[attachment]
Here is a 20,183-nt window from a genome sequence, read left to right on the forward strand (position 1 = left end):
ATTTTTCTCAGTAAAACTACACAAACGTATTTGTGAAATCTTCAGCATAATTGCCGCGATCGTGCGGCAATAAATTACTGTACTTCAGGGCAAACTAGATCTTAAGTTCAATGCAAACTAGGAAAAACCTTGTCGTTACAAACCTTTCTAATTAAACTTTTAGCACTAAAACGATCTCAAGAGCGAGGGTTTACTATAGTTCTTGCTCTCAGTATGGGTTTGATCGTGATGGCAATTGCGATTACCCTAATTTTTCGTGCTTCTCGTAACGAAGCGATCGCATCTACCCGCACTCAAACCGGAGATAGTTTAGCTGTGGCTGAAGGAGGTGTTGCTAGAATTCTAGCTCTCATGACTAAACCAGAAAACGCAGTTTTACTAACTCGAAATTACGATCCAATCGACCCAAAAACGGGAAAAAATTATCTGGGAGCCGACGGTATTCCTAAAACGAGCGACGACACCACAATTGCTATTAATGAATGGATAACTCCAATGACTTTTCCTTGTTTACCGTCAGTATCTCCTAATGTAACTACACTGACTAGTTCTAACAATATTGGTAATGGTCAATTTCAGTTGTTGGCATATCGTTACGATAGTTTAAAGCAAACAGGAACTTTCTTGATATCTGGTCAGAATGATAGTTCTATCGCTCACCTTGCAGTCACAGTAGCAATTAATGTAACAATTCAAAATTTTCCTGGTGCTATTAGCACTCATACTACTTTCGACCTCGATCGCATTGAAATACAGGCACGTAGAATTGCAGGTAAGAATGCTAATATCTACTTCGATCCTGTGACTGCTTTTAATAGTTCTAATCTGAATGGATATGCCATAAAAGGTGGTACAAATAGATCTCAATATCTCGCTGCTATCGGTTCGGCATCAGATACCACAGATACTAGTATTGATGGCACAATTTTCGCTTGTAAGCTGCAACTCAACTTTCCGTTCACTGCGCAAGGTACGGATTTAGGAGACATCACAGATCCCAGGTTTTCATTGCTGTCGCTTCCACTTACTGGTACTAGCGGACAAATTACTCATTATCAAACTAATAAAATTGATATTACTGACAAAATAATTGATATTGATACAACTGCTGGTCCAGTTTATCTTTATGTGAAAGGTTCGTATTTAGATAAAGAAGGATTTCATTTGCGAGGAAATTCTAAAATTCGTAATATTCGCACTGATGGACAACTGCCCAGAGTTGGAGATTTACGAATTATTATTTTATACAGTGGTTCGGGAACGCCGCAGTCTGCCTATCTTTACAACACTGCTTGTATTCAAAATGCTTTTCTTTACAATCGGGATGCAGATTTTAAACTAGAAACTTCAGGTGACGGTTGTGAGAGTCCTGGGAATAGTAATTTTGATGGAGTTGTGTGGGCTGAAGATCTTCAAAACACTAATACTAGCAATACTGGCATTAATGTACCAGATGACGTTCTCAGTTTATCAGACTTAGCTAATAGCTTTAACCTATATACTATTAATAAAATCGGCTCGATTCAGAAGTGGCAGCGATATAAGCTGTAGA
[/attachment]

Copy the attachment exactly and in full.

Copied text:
Here is a 20,183-nt window from a genome sequence, read left to right on the forward strand (position 1 = left end):
ATTTTTCTCAGTAAAACTACACAAACGTATTTGTGAAATCTTCAGCATAATTGCCGCGATCGTGCGGCAATAAATTACTGTACTTCAGGGCAAACTAGATCTTAAGTTCAATGCAAACTAGGAAAAACCTTGTCGTTACAAACCTTTCTAATTAAACTTTTAGCACTAAAACGATCTCAAGAGCGAGGGTTTACTATAGTTCTTGCTCTCAGTATGGGTTTGATCGTGATGGCAATTGCGATTACCCTAATTTTTCGTGCTTCTCGTAACGAAGCGATCGCATCTACCCGCACTCAAACCGGAGATAGTTTAGCTGTGGCTGAAGGAGGTGTTGCTAGAATTCTAGCTCTCATGACTAAACCAGAAAACGCAGTTTTACTAACTCGAAATTACGATCCAATCGACCCAAAAACGGGAAAAAATTATCTGGGAGCCGACGGTATTCCTAAAACGAGCGACGACACCACAATTGCTATTAATGAATGGATAACTCCAATGACTTTTCCTTGTTTACCGTCAGTATCTCCTAATGTAACTACACTGACTAGTTCTAACAATATTGGTAATGGTCAATTTCAGTTGTTGGCATATCGTTACGATAGTTTAAAGCAAACAGGAACTTTCTTGATATCTGGTCAGAATGATAGTTCTATCGCTCACCTTGCAGTCACAGTAGCAATTAATGTAACAATTCAAAATTTTCCTGGTGCTATTAGCACTCATACTACTTTCGACCTCGATCGCATTGAAATACAGGCACGTAGAATTGCAGGTAAGAATGCTAATATCTACTTCGATCCTGTGACTGCTTTTAATAGTTCTAATCTGAATGGATATGCCATAAAAGGTGGTACAAATAGATCTCAATATCTCGCTGCTATCGGTTCGGCATCAGATACCACAGATACTAGTATTGATGGCACAATTTTCGCTTGTAAGCTGCAACTCAACTTTCCGTTCACTGCGCAAGGTACGGATTTAGGAGACATCACAGATCCCAGGTTTTCATTGCTGTCGCTTCCACTTACTGGTACTAGCGGACAAATTACTCATTATCAAACTAATAAAATTGATATTACTGACAAAATAATTGATATTGATACAACTGCTGGTCCAGTTTATCTTTATGTGAAAGGTTCGTATTTAGATAAAGAAGGATTTCATTTGCGAGGAAATTCTAAAATTCGTAATATTCGCACTGATGGACAACTGCCCAGAGTTGGAGATTTACGAATTATTATTTTATACAGTGGTTCGGGAACGCCGCAGTCTGCCTATCTTTACAACACTGCTTGTATTCAAAATGCTTTTCTTTACAATCGGGATGCAGATTTTAAACTAGAAACTTCAGGTGACGGTTGTGAGAGTCCTGGGAATAGTAATTTTGATGGAGTTGTGTGGGCTGAAGATCTTCAAAACACTAATACTAGCAATACTGGCATTAATGTACCAGATGACGTTCTCAGTTTATCAGACTTAGCTAATAGCTTTAACCTATATACTATTAATAAAATCGGCTCGATTCAGAAGTGGCAGCGATATAAGCTGTAGA